E-Business: E-Mail Marketing Gets to Places Other Campaigns Fail to Reach

The Birmingham Post (England), May 7, 2002 | Go to article overview

E-Business: E-Mail Marketing Gets to Places Other Campaigns Fail to Reach


Byline: Amy Watson

E-mail marketing in the UK is still in its infancy.

Despite the fact that e-mail has become more popular than postal mail in the UK, with the number of e-mails being sent and received by UK households recently passed the 300 million mark, relatively few businesses seem to be using it on a regular basis to find new prospects and keep in touch with customers. I think that there a number of good reasons why UK businesses should look to the example of the US where e-mail marketing has recently overtaken direct mail as the main method of generating sales leads.

Whereas most direct mail campaigns are considered to be successful if they achieve a response rate of two per cent, typical response rates for a well-run e-mail campaign are around 20-30 per cent.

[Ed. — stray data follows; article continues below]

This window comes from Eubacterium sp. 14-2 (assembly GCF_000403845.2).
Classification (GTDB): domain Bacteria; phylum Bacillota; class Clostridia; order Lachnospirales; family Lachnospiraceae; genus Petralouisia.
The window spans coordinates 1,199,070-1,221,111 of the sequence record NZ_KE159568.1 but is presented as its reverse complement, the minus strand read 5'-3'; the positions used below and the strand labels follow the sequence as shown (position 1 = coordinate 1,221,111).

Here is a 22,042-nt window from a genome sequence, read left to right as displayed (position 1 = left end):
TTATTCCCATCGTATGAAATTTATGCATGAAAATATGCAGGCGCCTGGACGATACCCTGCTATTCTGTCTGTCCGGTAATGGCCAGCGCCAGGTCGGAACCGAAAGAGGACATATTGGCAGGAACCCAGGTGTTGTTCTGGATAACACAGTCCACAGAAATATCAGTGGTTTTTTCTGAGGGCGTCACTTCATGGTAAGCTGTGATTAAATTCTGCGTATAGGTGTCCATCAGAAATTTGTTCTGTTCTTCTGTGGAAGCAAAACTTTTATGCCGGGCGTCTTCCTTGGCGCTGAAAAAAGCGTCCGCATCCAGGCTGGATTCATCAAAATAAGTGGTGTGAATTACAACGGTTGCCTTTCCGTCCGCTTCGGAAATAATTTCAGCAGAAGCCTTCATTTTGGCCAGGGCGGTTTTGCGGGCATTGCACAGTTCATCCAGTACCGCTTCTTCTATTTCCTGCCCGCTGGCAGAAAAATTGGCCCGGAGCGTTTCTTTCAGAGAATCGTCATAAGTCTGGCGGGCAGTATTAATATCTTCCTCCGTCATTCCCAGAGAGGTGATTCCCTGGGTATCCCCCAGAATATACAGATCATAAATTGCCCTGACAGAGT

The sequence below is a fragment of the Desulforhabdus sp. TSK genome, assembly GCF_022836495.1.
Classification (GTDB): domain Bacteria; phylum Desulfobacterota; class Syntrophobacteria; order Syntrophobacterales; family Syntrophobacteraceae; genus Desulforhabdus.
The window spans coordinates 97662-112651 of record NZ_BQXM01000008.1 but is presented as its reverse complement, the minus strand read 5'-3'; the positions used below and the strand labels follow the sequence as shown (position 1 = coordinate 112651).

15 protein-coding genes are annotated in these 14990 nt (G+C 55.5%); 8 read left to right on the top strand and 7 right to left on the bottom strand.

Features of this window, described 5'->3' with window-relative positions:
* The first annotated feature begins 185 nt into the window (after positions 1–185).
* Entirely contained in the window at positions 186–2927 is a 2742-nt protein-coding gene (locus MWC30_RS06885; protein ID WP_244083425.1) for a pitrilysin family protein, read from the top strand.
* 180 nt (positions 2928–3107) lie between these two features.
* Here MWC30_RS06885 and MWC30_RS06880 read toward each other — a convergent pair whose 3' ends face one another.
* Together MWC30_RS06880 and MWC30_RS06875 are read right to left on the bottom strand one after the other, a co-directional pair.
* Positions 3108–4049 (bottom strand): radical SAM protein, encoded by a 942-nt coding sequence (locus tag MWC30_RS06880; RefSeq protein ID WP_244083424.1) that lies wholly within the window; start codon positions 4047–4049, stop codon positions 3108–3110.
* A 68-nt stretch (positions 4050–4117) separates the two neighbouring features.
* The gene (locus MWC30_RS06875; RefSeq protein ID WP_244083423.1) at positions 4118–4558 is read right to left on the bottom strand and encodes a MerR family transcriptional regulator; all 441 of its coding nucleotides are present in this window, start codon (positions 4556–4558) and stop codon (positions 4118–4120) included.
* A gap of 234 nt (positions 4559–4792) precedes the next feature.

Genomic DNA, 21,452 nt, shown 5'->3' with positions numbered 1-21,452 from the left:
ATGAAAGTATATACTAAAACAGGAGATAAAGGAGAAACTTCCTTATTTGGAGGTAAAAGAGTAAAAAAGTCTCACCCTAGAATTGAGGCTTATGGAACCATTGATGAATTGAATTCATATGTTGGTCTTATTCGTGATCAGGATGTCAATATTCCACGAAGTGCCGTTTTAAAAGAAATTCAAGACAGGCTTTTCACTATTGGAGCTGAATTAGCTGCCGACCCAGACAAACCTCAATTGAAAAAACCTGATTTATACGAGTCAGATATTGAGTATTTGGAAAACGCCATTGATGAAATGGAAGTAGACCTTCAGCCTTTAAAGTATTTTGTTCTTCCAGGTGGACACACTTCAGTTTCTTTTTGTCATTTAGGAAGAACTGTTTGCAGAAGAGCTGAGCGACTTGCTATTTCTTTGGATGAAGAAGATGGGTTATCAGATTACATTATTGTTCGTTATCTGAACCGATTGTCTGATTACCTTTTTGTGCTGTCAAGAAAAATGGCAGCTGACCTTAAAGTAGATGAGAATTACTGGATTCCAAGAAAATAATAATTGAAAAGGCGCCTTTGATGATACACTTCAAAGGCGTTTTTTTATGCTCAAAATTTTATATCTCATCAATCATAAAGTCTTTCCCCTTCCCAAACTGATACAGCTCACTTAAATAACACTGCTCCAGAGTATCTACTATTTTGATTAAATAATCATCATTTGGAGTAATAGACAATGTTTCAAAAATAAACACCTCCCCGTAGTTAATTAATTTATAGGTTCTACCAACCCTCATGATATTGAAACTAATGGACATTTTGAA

Much of the reason for this must be the ease of response. All potential customers should have to do is hit a reply button or click through to a website - much easier than calling a sales number or faxing back a reply slip.

When I talk about well-run campaigns I really mean those that take advantage of the informal, chatty style most people adopt when writing an e-mail. Writing messages that are natural in tone and contain directly relevant information, sent to smaller groups of customers in my experience get good results.

Marketers call this personalisation. Personalising marketing messages and delivering them via e-mail may take a bit more research and planning but the results make the extra effort worthwhile.

We all like to be treated like individuals. Mass communications sending a generic message to a broad spectrum of people fail to do this - and almost always fail to get a response as a result.

Have you ever spent money on an ad campaign only to wonder whether it was money well spent? …

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